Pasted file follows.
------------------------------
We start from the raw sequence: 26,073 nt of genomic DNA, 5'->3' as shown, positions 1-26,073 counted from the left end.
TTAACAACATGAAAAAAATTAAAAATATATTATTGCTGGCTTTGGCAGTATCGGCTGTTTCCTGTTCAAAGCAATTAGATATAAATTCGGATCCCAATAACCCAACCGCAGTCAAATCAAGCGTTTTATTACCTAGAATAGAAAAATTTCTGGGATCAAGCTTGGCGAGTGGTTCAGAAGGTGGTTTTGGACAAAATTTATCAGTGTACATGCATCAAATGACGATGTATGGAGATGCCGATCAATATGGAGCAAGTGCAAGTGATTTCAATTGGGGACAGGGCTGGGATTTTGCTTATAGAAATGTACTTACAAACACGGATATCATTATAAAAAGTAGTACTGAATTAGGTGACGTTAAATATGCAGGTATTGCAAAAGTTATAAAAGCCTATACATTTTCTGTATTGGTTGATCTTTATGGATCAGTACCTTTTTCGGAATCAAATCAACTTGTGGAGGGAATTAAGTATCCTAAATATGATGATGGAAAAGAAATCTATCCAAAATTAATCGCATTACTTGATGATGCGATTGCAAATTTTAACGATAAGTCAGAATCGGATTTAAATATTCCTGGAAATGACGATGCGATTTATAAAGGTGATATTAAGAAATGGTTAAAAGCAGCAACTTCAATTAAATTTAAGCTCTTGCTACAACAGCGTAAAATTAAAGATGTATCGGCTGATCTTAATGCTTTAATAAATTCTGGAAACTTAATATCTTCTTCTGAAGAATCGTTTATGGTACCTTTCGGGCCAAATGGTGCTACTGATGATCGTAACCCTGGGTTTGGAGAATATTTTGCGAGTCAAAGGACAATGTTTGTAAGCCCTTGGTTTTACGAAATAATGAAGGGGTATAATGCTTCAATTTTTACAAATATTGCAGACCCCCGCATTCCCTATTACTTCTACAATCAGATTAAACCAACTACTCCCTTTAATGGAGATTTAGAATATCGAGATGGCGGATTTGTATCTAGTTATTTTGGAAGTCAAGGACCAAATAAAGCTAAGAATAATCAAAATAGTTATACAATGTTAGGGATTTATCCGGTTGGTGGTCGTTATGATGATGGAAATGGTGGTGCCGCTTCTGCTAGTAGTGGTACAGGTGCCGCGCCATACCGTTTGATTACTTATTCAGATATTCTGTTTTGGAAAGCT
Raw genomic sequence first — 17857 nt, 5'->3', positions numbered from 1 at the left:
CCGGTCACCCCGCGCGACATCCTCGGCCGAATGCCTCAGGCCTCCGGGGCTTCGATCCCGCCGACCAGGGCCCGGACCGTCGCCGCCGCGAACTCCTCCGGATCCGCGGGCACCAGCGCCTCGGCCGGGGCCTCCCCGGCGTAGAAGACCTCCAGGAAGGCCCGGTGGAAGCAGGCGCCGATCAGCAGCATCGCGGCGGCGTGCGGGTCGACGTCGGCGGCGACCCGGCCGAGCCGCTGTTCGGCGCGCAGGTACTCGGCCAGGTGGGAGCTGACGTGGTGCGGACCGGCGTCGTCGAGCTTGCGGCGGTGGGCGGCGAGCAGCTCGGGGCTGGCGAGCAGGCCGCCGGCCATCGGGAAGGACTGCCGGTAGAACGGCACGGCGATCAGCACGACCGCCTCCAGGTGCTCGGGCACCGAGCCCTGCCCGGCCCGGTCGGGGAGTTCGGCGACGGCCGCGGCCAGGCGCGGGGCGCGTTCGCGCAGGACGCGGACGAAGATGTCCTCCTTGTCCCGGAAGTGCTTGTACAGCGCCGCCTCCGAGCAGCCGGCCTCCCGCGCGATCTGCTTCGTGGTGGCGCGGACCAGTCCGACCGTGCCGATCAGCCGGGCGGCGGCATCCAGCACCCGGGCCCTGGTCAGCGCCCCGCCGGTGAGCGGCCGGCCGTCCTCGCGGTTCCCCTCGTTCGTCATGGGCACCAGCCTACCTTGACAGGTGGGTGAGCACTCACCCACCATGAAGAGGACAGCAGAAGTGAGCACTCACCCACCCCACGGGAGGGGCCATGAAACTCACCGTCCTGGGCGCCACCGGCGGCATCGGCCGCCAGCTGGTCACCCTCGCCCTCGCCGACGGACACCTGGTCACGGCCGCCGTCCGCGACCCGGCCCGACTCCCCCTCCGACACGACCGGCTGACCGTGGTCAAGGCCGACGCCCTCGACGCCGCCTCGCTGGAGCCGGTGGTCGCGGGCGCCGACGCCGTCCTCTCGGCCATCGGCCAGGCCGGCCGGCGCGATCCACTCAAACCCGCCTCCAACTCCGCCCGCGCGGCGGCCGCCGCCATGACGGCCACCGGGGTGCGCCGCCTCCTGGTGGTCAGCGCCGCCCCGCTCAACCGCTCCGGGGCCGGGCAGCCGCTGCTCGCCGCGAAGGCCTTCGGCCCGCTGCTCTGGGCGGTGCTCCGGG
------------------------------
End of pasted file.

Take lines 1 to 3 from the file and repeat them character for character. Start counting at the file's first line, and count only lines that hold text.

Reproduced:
We start from the raw sequence: 26,073 nt of genomic DNA, 5'->3' as shown, positions 1-26,073 counted from the left end.
TTAACAACATGAAAAAAATTAAAAATATATTATTGCTGGCTTTGGCAGTATCGGCTGTTTCCTGTTCAAAGCAATTAGATATAAATTCGGATCCCAATAACCCAACCGCAGTCAAATCAAGCGTTTTATTACCTAGAATAGAAAAATTTCTGGGATCAAGCTTGGCGAGTGGTTCAGAAGGTGGTTTTGGACAAAATTTATCAGTGTACATGCATCAAATGACGATGTATGGAGATGCCGATCAATATGGAGCAAGTGCAAGTGATTTCAATTGGGGACAGGGCTGGGATTTTGCTTATAGAAATGTACTTACAAACACGGATATCATTATAAAAAGTAGTACTGAATTAGGTGACGTTAAATATGCAGGTATTGCAAAAGTTATAAAAGCCTATACATTTTCTGTATTGGTTGATCTTTATGGATCAGTACCTTTTTCGGAATCAAATCAACTTGTGGAGGGAATTAAGTATCCTAAATATGATGATGGAAAAGAAATCTATCCAAAATTAATCGCATTACTTGATGATGCGATTGCAAATTTTAACGATAAGTCAGAATCGGATTTAAATATTCCTGGAAATGACGATGCGATTTATAAAGGTGATATTAAGAAATGGTTAAAAGCAGCAACTTCAATTAAATTTAAGCTCTTGCTACAACAGCGTAAAATTAAAGATGTATCGGCTGATCTTAATGCTTTAATAAATTCTGGAAACTTAATATCTTCTTCTGAAGAATCGTTTATGGTACCTTTCGGGCCAAATGGTGCTACTGATGATCGTAACCCTGGGTTTGGAGAATATTTTGCGAGTCAAAGGACAATGTTTGTAAGCCCTTGGTTTTACGAAATAATGAAGGGGTATAATGCTTCAATTTTTACAAATATTGCAGACCCCCGCATTCCCTATTACTTCTACAATCAGATTAAACCAACTACTCCCTTTAATGGAGATTTAGAATATCGAGATGGCGGATTTGTATCTAGTTATTTTGGAAGTCAAGGACCAAATAAAGCTAAGAATAATCAAAATAGTTATACAATGTTAGGGATTTATCCGGTTGGTGGTCGTTATGATGATGGAAATGGTGGTGCCGCTTCTGCTAGTAGTGGTACAGGTGCCGCGCCATACCGTTTGATTACTTATTCAGATATTCTGTTTTGGAAAGCT
Raw genomic sequence first — 17857 nt, 5'->3', positions numbered from 1 at the left: